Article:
Thoughts on Theosoph
ARE THE TEACHINGS ASCRIBED TO JESUS CONTRADICTORY? — Gerald Massey
THERE are none so blind as those who won’t see, excepting those who can’t!
In Light, for September 10th , there is a letter from Dr. Wyld, who writes as follows: “In the last number of Light there is a quotation from the Spiritual Reformer in which the writer shows the absurdity of the idea that Jesus was not an historic being. But while thanking the writer for this contribution, I would take the strongest objection to his assertion that many of Christ’s teachings are contradictory and mistaken. This is an assertion occasionally made by Spiritualists, arid whenever I have met with it I have asked for evidence of the assertion, but hitherto I have received none”.
But that might surely have been easily supplied. Here, for example, are a few very direct contradictions in the speaker’s own words. Every one knows how secret were the teachings in their nature; how secretly they were conveyed in private places apart, how secretly his secrets were to be kept; and yet in “presence of the High Priest Jesus makes the astounding declaration: “ I have spoken openly to the world; I always taught in synagogues; and in secret spake I nothing”. —John xviii. 20.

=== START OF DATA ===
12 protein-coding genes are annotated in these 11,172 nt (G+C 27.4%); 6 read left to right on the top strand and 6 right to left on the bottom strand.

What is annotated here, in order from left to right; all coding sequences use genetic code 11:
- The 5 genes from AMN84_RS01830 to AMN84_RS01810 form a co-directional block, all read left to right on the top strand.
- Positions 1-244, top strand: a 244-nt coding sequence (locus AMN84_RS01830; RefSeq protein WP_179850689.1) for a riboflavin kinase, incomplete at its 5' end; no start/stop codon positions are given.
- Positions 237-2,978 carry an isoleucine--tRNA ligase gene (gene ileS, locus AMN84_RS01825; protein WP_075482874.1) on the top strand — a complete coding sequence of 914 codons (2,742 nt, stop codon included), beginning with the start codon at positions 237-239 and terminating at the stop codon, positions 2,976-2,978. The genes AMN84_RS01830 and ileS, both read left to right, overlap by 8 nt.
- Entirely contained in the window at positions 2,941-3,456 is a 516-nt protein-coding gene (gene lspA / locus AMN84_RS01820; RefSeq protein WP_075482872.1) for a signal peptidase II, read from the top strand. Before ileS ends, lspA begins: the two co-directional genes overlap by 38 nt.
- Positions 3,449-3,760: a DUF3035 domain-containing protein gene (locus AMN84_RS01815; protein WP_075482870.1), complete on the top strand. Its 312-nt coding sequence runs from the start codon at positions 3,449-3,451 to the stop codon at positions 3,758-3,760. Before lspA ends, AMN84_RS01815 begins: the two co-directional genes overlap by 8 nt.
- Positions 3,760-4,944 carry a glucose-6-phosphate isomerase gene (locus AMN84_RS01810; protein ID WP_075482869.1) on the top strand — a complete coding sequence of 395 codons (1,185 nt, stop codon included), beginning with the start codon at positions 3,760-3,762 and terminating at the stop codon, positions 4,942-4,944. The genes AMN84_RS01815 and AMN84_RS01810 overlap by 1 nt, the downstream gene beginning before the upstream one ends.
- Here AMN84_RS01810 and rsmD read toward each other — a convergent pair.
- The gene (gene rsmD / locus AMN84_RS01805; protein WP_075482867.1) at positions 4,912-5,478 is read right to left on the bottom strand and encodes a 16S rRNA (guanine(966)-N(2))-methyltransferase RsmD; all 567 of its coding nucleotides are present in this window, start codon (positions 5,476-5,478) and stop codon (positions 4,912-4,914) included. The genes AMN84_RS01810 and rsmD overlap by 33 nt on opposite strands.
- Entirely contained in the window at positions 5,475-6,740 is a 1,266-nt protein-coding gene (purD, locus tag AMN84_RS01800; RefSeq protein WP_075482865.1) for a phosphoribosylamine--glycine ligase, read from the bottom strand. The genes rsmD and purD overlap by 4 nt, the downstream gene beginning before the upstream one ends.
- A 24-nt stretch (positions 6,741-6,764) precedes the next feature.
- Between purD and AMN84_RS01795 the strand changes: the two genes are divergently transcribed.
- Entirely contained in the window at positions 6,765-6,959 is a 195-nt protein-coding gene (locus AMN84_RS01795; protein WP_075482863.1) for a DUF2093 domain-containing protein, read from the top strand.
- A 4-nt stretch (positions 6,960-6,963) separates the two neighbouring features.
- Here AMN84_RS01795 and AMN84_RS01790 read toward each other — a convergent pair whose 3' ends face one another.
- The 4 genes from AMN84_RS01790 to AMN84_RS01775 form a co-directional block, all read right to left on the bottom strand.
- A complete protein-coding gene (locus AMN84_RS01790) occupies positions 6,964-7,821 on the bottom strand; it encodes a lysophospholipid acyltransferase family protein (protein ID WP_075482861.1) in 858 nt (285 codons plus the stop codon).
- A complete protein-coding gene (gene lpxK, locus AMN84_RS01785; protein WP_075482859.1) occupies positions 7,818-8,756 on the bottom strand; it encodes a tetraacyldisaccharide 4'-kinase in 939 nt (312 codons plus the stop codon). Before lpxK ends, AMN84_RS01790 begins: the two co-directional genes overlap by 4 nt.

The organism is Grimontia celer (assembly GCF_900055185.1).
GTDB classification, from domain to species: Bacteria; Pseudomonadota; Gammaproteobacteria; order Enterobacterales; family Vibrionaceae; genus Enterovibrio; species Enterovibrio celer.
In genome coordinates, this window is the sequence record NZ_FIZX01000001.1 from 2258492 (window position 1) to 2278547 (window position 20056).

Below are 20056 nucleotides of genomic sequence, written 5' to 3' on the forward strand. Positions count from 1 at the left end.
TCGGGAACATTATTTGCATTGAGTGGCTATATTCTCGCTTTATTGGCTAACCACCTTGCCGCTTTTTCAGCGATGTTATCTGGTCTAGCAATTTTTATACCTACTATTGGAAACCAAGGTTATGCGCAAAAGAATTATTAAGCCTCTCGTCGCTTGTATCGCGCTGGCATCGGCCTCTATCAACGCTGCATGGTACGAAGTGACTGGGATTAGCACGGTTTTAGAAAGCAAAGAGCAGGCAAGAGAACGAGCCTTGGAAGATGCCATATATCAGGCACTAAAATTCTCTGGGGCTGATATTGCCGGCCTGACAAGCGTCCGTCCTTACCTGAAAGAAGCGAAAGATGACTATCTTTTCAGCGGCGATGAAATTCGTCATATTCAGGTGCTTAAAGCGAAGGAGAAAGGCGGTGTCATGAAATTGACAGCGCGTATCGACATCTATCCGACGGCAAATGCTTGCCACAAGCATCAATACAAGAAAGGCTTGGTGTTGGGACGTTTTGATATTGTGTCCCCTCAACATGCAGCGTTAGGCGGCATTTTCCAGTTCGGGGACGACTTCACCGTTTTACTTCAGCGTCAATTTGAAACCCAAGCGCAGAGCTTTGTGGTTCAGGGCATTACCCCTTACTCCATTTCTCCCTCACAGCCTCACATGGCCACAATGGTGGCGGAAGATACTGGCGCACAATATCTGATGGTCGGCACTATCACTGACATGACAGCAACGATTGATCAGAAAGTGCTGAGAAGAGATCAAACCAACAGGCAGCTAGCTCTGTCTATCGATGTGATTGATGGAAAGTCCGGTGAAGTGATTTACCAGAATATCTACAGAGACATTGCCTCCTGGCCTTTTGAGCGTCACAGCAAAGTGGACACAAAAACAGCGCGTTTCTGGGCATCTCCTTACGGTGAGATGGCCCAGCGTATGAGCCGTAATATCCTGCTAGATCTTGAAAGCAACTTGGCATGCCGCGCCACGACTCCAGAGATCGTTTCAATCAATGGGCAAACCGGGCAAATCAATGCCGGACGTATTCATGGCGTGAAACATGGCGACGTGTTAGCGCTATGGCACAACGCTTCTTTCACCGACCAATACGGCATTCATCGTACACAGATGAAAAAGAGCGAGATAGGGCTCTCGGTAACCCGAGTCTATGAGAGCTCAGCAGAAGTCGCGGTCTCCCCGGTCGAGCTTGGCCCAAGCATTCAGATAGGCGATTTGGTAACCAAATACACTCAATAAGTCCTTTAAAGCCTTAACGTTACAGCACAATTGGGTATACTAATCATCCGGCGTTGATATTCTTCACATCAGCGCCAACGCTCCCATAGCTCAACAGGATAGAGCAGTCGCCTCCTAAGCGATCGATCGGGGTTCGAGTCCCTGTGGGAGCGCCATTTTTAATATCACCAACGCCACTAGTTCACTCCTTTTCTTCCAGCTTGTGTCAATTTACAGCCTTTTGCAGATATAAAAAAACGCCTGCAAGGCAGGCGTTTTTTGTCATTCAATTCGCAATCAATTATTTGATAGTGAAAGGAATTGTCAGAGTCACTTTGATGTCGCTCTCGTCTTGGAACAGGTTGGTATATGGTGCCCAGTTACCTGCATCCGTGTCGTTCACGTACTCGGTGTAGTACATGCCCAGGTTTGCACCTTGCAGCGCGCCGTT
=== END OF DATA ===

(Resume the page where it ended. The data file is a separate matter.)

Jesus, in keeping with the mythical character, is made to claim equality and identity with the Father. He says (John x. 30), “I and my Father are one”; but in the same book (John xiv. 28), he says, “The Father is greater than I” — (Cf. Matthew xxiv. 36.) Again, he claims superiority over his Father. “The Father judgeth no man, but hath committed all judgment to the Son. As I hear I judge” (John v. 22, 30). And then in the same gospel he says, “I judge no man” (John viii. 15.) “ If any man hear my words and believe not, I judge him not; for I came not to judge the world” (John xii. 47). Again, “ I am one that bear witness of myself. Though I bear witness of myself, yet my record is true”, (John viii. 14, 18); which is contradicted by (John v. 31) “If I bear witness of myself, my witness is not true”. He says (John v. 33, 34) that ”John bare witness unto the truth, but I receive not testimony from man”, and then tells the disciples, who are supposed to have been men, that “they also shall bear witness” to or of him (John xv. 27). Again he says, “Let your light so shine before men that they may see your good works” (Matthew v. 16). But “Take heed that ye do not your alms before men to be seen of them”. (Matthew vi. i).